2005-01-28

2046

ok, I like Wong Kar Wai and I like his movies. ‚In the mood for love’ is for me like a bath in colours, longing and slowliness(does a word like this exist in English?). You have to know this before you go to see it. To be prepared for this movie nearlly without moving. And of course we are in Asia, in Hongkong and we are in the Sixties, with its stiff and shy manner(I write that because a friend was really getting impatient with the characters and wanted to push them forward, if she only could). ‚2046’ goes on to tell the story of the guy from ‚In the mood for love’, again a very slow movie with images like creamcakes and slow slow motions. He can’t get over his lost love(from the first movie) and because he does not really care he makes women fall in love with him. The result is a tragic mosaic, going backward and forward in time. There are a lot of tears and I admit that the movie has ist lenghts; this will not be everybodys cup of tea. But please, if you like big and old fashioned feelings: go to the cinema and do not see it at home. You have to dive into it in the movie theatre-at home you will fall asleep, I am sure.
Posted by steffi at 3:59 PM
Categories: movie

conFLICKt-collection

Yesterday I went to see the Flick collection in the Hamburger Bahnhof in Berlin. When I wanted to enter the garden in front of the building a worker told me to use the other door- somebody seemed to have put white paint all over the entrance way...maybe to remind the visitor that Friedrich Christian Flick might try to white wash his family name with modern art. For years he has bought art, Bruce Nauman, Pipilotti Rist, Martin Kippenberger, Cindy Sherman and art from all the other famous and international names. Now after years of collecting he wanted to show his art pieces and approached museums. In Berlin he was widely welcome, in Zurich the doors were being closed for his pieces and the intention to havean own museum for it. His grandfather was a wealthy business man, taking advantage of the Zwangsarbeiter(workers who were forced to work for the Flick-factories) the third Reich offered to him. He was prosecuted in a trial and stayed in aprison for three years after the war. Still the family is rich and Friedrich Christian Flick refused to pay money to the former forced workers, while other members of the family did. I was curious to see the exhibition and of course it is always interesting to see familair pieces and lesser known ones in a huge collection, which were chosen for personal reasons. Here I thought I could recognise the businessman, who knows: SEX SELLS. Yes in his Collection sex does seem to matter, quite obvious in many of his works like Paul Mc Carthys installations. The price to enter the show was as we say it in German: quite salted, with 9Euro not really cheap. I took home the museums paper with statements, articels and interviews about the show and the discussion around it. And after all, maybe this discussion is more important than the exhibition itself.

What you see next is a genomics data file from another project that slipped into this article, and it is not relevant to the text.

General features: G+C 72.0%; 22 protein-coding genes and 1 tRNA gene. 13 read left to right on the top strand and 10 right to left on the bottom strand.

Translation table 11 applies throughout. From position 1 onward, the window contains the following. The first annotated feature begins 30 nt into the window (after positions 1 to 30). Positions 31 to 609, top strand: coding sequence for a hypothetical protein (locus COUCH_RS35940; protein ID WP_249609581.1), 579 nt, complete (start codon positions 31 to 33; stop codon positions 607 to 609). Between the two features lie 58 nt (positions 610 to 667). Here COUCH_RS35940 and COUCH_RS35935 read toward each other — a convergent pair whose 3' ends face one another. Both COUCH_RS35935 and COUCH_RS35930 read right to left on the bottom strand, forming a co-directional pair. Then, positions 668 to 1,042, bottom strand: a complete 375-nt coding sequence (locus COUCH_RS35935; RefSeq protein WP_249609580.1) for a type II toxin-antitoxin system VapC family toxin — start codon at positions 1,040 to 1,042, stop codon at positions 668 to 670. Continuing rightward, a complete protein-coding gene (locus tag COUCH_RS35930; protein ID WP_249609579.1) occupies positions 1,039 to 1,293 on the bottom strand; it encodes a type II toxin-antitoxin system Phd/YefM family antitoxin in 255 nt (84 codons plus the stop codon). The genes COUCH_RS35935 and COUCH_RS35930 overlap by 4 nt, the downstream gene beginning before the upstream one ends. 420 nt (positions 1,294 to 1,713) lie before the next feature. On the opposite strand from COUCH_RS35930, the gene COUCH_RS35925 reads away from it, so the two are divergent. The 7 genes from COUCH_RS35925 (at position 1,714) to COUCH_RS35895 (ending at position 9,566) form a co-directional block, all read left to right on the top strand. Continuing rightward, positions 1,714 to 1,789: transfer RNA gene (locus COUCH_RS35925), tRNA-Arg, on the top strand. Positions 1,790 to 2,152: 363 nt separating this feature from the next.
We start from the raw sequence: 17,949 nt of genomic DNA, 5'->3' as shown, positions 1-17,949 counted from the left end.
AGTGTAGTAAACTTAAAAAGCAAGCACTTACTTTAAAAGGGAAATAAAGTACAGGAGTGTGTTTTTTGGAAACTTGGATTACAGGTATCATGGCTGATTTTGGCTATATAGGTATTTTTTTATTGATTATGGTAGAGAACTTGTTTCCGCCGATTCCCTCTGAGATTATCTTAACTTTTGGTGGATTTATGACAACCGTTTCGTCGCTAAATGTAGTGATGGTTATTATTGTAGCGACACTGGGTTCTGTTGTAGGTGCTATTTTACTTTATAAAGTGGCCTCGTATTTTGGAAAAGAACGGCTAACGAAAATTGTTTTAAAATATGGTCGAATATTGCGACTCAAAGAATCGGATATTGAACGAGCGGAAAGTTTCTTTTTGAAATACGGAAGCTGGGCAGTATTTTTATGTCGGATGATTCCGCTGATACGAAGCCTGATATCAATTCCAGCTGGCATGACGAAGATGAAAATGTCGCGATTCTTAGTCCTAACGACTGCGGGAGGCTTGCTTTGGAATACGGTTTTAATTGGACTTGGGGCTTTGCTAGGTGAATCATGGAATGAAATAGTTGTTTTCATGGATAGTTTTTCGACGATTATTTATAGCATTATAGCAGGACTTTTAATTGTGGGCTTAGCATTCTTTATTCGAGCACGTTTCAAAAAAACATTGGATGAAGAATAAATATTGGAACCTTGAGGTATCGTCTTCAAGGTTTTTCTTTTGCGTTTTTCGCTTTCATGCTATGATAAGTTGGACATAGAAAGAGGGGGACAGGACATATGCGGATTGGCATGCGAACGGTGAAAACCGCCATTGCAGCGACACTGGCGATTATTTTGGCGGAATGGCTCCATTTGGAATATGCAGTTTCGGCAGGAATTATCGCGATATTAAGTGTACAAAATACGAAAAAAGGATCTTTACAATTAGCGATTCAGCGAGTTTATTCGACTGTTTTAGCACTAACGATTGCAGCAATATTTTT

Posted by steffi at 3:56 PM
Categories:

2005-01-15

the art of vanishing

When I visited Reto last time he gave me a book, he could not put down after having started with reading. We sat in his kitchen and he was cooking. I opened the book and started to read the first page...and found myself half an hour later 30 pages further, drawn into a crazy story about American outlaws and magicians, joint in a revolutionary(or rather anarchistic) circle. It looses some of its originality after 300pages and the drug consumption is not my cup of tea, but still, it is a good way to escape this grey winter. The author is Jim Dodge and the English title of the book is 'Stone junction', in German it is called 'Die Kunst des Verschwindens'. It reminded me a little of Paul Austers 'Mr. Vertigo'. If you can't take a train or plane - disappear with this book!
Posted by steffi at 1:20 PM
Categories: books